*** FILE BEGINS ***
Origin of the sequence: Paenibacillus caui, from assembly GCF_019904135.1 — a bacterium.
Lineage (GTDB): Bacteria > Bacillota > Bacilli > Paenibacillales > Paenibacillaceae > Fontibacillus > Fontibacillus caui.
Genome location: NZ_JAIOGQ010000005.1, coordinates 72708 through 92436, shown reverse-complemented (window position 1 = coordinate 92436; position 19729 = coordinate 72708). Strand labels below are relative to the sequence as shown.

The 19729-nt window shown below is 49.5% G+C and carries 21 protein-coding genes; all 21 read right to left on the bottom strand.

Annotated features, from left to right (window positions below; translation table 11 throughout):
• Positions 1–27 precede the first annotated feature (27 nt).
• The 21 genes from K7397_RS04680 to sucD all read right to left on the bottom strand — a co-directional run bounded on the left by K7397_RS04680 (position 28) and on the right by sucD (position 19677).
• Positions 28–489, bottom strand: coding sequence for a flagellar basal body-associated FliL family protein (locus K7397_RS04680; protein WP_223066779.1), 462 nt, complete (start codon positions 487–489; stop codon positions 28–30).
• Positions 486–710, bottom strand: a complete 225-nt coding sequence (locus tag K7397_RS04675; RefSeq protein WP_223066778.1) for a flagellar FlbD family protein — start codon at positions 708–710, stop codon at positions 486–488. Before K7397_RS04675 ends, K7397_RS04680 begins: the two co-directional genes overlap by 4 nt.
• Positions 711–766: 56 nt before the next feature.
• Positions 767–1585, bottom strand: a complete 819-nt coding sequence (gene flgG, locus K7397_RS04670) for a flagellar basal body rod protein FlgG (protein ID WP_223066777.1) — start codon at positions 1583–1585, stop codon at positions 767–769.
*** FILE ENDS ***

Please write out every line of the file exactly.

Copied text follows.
Origin of the sequence: Paenibacillus caui, from assembly GCF_019904135.1 — a bacterium.
Lineage (GTDB): Bacteria > Bacillota > Bacilli > Paenibacillales > Paenibacillaceae > Fontibacillus > Fontibacillus caui.
Genome location: NZ_JAIOGQ010000005.1, coordinates 72708 through 92436, shown reverse-complemented (window position 1 = coordinate 92436; position 19729 = coordinate 72708). Strand labels below are relative to the sequence as shown.

The 19729-nt window shown below is 49.5% G+C and carries 21 protein-coding genes; all 21 read right to left on the bottom strand.

Annotated features, from left to right (window positions below; translation table 11 throughout):
• Positions 1–27 precede the first annotated feature (27 nt).
• The 21 genes from K7397_RS04680 to sucD all read right to left on the bottom strand — a co-directional run bounded on the left by K7397_RS04680 (position 28) and on the right by sucD (position 19677).
• Positions 28–489, bottom strand: coding sequence for a flagellar basal body-associated FliL family protein (locus K7397_RS04680; protein WP_223066779.1), 462 nt, complete (start codon positions 487–489; stop codon positions 28–30).
• Positions 486–710, bottom strand: a complete 225-nt coding sequence (locus tag K7397_RS04675; RefSeq protein WP_223066778.1) for a flagellar FlbD family protein — start codon at positions 708–710, stop codon at positions 486–488. Before K7397_RS04675 ends, K7397_RS04680 begins: the two co-directional genes overlap by 4 nt.
• Positions 711–766: 56 nt before the next feature.
• Positions 767–1585, bottom strand: a complete 819-nt coding sequence (gene flgG, locus K7397_RS04670) for a flagellar basal body rod protein FlgG (protein ID WP_223066777.1) — start codon at positions 1583–1585, stop codon at positions 767–769.